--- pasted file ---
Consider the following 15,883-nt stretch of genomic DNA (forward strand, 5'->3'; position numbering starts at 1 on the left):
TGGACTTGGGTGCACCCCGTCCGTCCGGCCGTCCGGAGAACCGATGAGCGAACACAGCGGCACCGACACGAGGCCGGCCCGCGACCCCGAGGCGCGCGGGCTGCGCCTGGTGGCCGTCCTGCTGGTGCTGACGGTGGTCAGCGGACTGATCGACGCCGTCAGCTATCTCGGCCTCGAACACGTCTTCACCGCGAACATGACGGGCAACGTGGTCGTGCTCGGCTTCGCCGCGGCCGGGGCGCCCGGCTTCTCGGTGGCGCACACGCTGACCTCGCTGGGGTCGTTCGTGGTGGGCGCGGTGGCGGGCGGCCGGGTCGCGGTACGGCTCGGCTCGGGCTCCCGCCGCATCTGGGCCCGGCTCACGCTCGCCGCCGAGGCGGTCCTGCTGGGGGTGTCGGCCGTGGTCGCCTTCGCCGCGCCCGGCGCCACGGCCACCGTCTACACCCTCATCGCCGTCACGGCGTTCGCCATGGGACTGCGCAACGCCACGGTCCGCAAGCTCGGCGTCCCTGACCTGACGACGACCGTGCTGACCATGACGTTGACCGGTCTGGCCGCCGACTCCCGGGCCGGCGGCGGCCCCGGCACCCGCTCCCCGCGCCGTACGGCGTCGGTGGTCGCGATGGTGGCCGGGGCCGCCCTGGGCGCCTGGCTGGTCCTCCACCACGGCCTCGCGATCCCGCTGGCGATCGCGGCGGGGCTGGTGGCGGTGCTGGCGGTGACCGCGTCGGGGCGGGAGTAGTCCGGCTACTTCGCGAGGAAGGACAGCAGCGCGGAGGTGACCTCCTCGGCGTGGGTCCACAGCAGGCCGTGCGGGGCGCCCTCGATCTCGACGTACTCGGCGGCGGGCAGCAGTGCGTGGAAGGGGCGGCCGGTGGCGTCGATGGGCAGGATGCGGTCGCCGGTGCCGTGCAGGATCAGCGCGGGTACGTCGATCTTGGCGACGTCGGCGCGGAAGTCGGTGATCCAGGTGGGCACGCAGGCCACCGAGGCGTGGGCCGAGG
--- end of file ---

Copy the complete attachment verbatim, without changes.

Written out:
Consider the following 15,883-nt stretch of genomic DNA (forward strand, 5'->3'; position numbering starts at 1 on the left):
TGGACTTGGGTGCACCCCGTCCGTCCGGCCGTCCGGAGAACCGATGAGCGAACACAGCGGCACCGACACGAGGCCGGCCCGCGACCCCGAGGCGCGCGGGCTGCGCCTGGTGGCCGTCCTGCTGGTGCTGACGGTGGTCAGCGGACTGATCGACGCCGTCAGCTATCTCGGCCTCGAACACGTCTTCACCGCGAACATGACGGGCAACGTGGTCGTGCTCGGCTTCGCCGCGGCCGGGGCGCCCGGCTTCTCGGTGGCGCACACGCTGACCTCGCTGGGGTCGTTCGTGGTGGGCGCGGTGGCGGGCGGCCGGGTCGCGGTACGGCTCGGCTCGGGCTCCCGCCGCATCTGGGCCCGGCTCACGCTCGCCGCCGAGGCGGTCCTGCTGGGGGTGTCGGCCGTGGTCGCCTTCGCCGCGCCCGGCGCCACGGCCACCGTCTACACCCTCATCGCCGTCACGGCGTTCGCCATGGGACTGCGCAACGCCACGGTCCGCAAGCTCGGCGTCCCTGACCTGACGACGACCGTGCTGACCATGACGTTGACCGGTCTGGCCGCCGACTCCCGGGCCGGCGGCGGCCCCGGCACCCGCTCCCCGCGCCGTACGGCGTCGGTGGTCGCGATGGTGGCCGGGGCCGCCCTGGGCGCCTGGCTGGTCCTCCACCACGGCCTCGCGATCCCGCTGGCGATCGCGGCGGGGCTGGTGGCGGTGCTGGCGGTGACCGCGTCGGGGCGGGAGTAGTCCGGCTACTTCGCGAGGAAGGACAGCAGCGCGGAGGTGACCTCCTCGGCGTGGGTCCACAGCAGGCCGTGCGGGGCGCCCTCGATCTCGACGTACTCGGCGGCGGGCAGCAGTGCGTGGAAGGGGCGGCCGGTGGCGTCGATGGGCAGGATGCGGTCGCCGGTGCCGTGCAGGATCAGCGCGGGTACGTCGATCTTGGCGACGTCGGCGCGGAAGTCGGTGATCCAGGTGGGCACGCAGGCCACCGAGGCGTGGGCCGAGG